Attention deficit hyperactivity disorder (ADHD) is a pervasive neurodevelopmental disorder, which can manifest itself throughout human lifespan and is characterized by symptoms of inattention and hyperactivity/impulsivity. First-line treatment strategy for ADHD comprises psychopharmacological treatments, which can be further optimized with the use of psychosocial interventions. Most adults with ADHD suffer from at least one other psychiatric comorbidity with especially high prevalence of anxiety and mood disorders [Reference Kessler, Adler, Barkley, Biederman, Conners and Demler1]. In terms of somatic disease, sleep disorders are next to asthma and obesity, one of the best documented comorbidities in adults with ADHD [Reference Instanes, Klungsoyr, Halmoy, Fasmer and Haavik2].
A total of 50–70% of adults with ADHD experience sleep disorders [Reference Sobanski3,Reference Yoon, Jain and Shapiro4]. They also report higher daytime sleepiness [Reference Bjorvatn, Brevik, Lundervold, Halmoy, Posserud and Instanes5] and lower sleep quality [Reference Boonstra, Kooij, Oosterlaan, Sergeant, Buitelaar and Van Someren6–Reference Surman, Adamson, Petty, Biederman, Kenealy and Levine9] compared to neurotypical controls. These difficulties have a negative influence on quality of life [Reference Um, Hong and Jeong10] and make management of ADHD and diagnostic differentiation much more challenging, as they result in ADHD-like symptoms [Reference Bioulac, Micoulaud-Franchi and Philip11–Reference Poirier, Gendron, Vriend, Davidson and Corkum13]. However, although verbally reported sleep problems can be robustly linked to ADHD (with effect sizes ranging from medium to very large), there is only very limited evidence from objective sleep measures [Reference Diaz-Roman, Mitchell and Cortese14].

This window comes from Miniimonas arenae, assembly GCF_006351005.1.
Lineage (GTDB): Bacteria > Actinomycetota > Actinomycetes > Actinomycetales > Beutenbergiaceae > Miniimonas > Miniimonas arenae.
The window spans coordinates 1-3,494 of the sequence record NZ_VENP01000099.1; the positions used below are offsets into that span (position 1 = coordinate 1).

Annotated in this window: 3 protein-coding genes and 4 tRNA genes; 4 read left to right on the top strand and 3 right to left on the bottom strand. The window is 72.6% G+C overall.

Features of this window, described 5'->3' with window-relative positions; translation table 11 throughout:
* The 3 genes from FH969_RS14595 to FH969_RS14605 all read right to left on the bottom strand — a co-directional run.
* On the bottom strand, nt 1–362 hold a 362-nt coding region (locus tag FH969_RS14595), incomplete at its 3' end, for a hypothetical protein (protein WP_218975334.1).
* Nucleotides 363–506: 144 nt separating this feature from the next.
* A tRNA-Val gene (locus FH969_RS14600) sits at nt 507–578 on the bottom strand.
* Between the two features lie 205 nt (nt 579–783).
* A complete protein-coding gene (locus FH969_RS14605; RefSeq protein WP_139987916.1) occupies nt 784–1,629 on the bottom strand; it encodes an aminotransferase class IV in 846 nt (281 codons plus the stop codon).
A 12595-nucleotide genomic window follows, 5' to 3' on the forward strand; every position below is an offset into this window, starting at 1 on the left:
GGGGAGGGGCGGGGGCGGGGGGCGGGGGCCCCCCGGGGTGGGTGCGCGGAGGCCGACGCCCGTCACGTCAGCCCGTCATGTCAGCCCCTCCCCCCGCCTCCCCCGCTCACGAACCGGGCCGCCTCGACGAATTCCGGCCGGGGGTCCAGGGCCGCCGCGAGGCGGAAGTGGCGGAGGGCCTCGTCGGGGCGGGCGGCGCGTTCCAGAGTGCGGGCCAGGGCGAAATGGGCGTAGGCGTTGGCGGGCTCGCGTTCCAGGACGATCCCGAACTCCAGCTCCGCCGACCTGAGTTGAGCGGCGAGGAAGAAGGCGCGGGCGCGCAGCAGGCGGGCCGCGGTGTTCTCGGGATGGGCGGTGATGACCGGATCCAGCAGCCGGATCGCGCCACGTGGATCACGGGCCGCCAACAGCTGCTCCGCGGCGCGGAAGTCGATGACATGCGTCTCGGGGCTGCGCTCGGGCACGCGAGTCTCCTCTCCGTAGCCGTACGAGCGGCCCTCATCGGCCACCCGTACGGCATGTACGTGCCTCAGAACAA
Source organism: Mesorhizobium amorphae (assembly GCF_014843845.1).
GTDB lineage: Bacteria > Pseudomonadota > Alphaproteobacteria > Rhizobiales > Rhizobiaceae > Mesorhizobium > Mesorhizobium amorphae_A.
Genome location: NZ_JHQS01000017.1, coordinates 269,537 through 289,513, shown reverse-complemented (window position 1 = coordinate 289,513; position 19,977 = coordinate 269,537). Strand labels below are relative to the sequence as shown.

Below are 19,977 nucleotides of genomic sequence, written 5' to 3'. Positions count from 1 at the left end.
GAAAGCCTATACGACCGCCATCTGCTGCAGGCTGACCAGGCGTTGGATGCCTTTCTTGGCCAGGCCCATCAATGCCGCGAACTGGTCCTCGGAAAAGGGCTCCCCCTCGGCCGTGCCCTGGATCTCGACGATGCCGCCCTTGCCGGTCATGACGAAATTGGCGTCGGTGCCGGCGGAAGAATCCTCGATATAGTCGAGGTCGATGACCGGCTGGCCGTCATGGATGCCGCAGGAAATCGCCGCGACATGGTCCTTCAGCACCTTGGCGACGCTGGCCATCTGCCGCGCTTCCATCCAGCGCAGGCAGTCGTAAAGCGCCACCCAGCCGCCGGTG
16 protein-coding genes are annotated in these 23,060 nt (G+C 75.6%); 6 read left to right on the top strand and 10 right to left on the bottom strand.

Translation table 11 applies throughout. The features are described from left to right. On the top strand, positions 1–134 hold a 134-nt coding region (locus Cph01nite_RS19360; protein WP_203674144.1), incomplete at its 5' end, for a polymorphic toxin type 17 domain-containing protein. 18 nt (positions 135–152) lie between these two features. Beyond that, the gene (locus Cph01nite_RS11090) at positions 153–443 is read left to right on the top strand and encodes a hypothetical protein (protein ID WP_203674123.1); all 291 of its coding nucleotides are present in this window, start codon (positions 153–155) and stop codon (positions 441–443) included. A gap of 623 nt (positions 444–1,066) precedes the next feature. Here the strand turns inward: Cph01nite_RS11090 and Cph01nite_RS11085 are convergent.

Electroencephalogram (EEG) slowing is a consequence of normal daytime sleepiness in healthy, neurotypical adults [Reference Santamaria and Chiappa15]. It can be used to detect the emergence of fatigue during tasks [Reference Jap, Lal, Fischer and Bekiaris16] and can be reversed by consumption of caffeine [Reference Patat, Rosenzweig, Enslen, Trocherie, Miget and Bozon17]. EEG slowing is a part of normal development, seen in children, adolescents, and young adults as well as part of normal aging, but can also be indicative of neurodegenerative and neurodevelopmental disorders [Reference Britton, Frey, Hopp, Korb, Koubeissi and Lievens18,Reference Petit, Gagnon, Fantini, Ferini-Strambi and Montplaisir19]. EEG slowing is also a sign of excessive daytime sleepiness due to hypoxia typical of sleep disorders such as obstructive sleep apnea (OSA) [Reference Morisson, Decary, Petit, Lavigne, Malo and Montplaisir20,Reference Morisson, Lavigne, Petit, Nielsen, Malo and Montplaisir21], where it has been linked with hypoxemic frontal lobe dysfunction and executive function deficits [Reference Bedard, Montplaisir, Richer, Rouleau and Malo22,Reference Loo, McGough, McCracken and Smalley23]. Measured as theta/beta ratio, EEG slowing is a prominent quantitative electroencephalographic marker in ADHD research [Reference Snyder and Hall24] and considered valuable in predicting response to stimulant medication [Reference Arns, Conners and Kraemer25], but not for diagnostic purposes [Reference Lenartowicz and Loo26]. Multiple studies reported EEG slowing in people with ADHD [Reference Snyder and Hall24,Reference Arns, Conners and Kraemer25,Reference Barry, Clarke and Johnstone27,Reference Michele, Prichep, John and Chabot28] and it has been used a target for neurofeedback treatments in ADHD [Reference Doehnert, Brandeis, Straub, Steinhausen and Drechsler29].